Re: Balance point of a solid

• To: mathgroup at smc.vnet.net
• Subject: [mg113613] Re: Balance point of a solid
• From: Andreas <aagas at ix.netcom.com>
• Date: Thu, 4 Nov 2010 04:02:02 -0500 (EST)
• References: <iam332\$jvn\$1@smc.vnet.net> <iar4jk\$gmi\$1@smc.vnet.net>

```Ray,

Thanks for looking at this.

> This is a top-of-the head response, so it may be completely off, but
> why not think of the solid as two pieces: a flat-topped triangular
> column, height = min(h1,h2,h3), and a tetrahedral cap. The centroid
> of each piece is the simple average of its vertices. The centroid of
> the whole thing is the weighted average of the two centroids, with
> the weights being the volumes of the pieces.

The centroid of the triangular column you described clearly falls
directly below its center of mass, but I don't think the centroid of
the tetrahedral cap would fall directly below it's center of mass.  In
the simplest analogy, if you divide a right triangle into equal areas
with a line that intersects either of the sides forming the 90 degree
angle (and thus parallel to the other leg forming the right angle, it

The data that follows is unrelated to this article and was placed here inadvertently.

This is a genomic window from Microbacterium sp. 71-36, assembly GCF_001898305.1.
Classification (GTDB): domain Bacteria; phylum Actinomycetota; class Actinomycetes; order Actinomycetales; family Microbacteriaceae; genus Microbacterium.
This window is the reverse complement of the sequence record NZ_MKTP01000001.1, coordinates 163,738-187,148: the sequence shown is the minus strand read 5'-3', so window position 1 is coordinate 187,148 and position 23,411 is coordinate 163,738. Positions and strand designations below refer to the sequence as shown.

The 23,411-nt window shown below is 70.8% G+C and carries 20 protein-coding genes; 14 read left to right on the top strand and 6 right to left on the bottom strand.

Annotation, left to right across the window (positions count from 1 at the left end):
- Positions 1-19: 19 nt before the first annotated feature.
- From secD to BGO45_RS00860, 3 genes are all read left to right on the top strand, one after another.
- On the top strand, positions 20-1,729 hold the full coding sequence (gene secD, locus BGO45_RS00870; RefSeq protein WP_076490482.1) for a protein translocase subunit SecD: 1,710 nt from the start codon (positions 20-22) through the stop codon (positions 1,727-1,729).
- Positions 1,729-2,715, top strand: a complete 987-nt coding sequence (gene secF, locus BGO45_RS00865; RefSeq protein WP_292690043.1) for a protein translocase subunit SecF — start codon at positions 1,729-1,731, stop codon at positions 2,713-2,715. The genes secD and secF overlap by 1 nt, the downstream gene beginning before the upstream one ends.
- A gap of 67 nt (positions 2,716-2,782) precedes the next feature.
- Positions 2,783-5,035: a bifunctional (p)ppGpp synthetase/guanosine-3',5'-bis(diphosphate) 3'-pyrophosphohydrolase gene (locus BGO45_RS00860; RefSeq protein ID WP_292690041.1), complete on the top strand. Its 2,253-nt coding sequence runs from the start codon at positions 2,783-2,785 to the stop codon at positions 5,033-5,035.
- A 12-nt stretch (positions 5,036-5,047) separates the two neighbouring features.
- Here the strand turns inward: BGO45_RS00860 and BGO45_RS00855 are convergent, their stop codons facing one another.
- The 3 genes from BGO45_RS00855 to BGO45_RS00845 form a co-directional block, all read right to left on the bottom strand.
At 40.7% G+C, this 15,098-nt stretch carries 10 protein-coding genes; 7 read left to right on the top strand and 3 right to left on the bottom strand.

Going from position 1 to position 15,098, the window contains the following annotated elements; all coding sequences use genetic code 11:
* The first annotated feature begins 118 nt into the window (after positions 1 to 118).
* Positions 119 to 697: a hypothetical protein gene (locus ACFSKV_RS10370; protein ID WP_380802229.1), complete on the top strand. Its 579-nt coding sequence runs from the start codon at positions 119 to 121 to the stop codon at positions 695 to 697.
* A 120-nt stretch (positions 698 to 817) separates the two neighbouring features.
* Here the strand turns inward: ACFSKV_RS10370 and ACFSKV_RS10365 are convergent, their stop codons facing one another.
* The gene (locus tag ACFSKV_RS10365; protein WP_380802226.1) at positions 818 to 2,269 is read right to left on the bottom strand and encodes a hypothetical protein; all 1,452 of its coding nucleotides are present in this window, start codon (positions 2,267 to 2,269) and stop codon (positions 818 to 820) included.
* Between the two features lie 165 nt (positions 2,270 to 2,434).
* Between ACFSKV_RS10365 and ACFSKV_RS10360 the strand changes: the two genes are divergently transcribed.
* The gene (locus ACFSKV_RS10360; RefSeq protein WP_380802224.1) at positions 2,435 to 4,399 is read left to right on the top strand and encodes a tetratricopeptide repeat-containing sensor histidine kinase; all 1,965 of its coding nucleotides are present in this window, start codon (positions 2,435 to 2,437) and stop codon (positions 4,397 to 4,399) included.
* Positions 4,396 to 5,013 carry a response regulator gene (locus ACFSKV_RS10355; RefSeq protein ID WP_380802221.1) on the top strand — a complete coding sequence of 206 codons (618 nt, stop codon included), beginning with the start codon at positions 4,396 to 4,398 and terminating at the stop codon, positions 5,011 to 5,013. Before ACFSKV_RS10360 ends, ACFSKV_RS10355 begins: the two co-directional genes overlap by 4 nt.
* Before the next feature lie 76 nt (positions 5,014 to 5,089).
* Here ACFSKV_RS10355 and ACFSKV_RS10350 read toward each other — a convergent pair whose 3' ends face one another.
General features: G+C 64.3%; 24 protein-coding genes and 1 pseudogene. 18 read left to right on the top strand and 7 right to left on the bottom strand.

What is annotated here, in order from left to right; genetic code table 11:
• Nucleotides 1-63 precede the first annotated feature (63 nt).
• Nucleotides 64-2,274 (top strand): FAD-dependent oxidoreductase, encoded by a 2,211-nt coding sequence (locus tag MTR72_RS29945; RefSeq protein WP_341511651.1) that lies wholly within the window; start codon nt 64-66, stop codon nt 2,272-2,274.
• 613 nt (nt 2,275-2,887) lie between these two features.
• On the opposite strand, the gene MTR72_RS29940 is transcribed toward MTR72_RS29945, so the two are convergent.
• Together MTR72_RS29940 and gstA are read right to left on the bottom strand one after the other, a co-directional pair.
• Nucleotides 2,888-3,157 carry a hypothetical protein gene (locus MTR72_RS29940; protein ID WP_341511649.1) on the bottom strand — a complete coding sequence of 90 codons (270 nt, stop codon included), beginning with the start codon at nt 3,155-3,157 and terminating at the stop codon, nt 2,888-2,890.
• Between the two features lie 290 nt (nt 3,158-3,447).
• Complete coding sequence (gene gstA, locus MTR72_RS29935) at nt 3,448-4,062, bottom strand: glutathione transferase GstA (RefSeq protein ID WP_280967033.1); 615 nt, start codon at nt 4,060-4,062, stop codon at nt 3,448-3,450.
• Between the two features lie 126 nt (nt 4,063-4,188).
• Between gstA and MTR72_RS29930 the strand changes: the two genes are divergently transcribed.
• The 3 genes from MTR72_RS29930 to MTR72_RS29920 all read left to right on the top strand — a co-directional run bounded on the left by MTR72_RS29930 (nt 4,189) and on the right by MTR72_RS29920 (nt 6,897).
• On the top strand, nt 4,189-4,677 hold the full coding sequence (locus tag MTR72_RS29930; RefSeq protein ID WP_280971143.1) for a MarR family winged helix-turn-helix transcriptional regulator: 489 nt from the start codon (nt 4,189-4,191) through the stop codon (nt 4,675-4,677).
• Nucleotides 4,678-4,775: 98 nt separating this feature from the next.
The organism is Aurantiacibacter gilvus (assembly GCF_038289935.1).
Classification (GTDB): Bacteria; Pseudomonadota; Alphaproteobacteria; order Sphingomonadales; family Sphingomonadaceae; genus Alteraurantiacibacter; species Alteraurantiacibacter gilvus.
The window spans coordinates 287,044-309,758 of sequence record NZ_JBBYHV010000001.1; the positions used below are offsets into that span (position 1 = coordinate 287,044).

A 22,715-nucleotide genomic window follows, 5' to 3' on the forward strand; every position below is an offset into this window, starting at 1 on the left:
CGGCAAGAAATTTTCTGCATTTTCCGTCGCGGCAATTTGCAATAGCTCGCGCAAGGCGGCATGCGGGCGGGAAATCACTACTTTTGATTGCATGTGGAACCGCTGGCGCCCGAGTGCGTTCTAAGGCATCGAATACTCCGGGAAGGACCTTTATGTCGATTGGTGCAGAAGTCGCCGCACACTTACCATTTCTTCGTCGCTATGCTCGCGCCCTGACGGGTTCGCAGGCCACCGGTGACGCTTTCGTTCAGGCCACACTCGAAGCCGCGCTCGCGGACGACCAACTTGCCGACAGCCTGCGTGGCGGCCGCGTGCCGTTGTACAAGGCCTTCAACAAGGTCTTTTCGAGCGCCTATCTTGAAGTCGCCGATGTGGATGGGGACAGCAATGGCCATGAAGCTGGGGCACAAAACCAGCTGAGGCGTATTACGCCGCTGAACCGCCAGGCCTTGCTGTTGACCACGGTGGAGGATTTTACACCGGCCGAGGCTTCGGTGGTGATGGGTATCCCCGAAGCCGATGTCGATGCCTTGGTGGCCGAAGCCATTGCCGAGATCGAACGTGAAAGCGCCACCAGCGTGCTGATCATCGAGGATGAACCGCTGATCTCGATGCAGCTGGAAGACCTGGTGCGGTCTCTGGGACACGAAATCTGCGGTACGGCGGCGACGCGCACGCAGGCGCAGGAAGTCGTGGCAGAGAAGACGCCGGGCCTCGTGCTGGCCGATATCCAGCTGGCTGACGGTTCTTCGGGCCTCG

won't intersect at the center of the side.

That said, I very much take your point about dividing the problem into
more manageable pieces.  Something I may need to do as I try to extend
it into n dimensions.

> I'm not sure how you want to extend the solid to n dimensions.
> Can you be a little more specific?

The base equilateral triangle holds the key.  I want to extend that to
n dimensions, place trapezoids on the edges, and connect the resulting
tops.

Always tricky trying to visualize in more than 3 dimensions, but I
think the triangle would become a regular simplex.  From wikipedia:

"...simplex (plural simplexes or simplices) is a generalization of the
notion of a triangle or tetrahedron to arbitrary dimension.
Specifically, an n-simplex is an n-dimensional polytope which is the
convex hull of its n + 1 vertices. For example, a 2-simplex is a
triangle, a 3-simplex is a tetrahedron, and a 4-simplex is a
pentachoron."

If I follow this correctly, to extend what I have into 4 dimensions,
my "base" would become regular tetrahedron, in 5 dimensions a regular
pentachron and so on.  Then I build up the multidimensional solid with
additional trapezoids on all the edges.

Does this explanation make sense?

Best,
A

```

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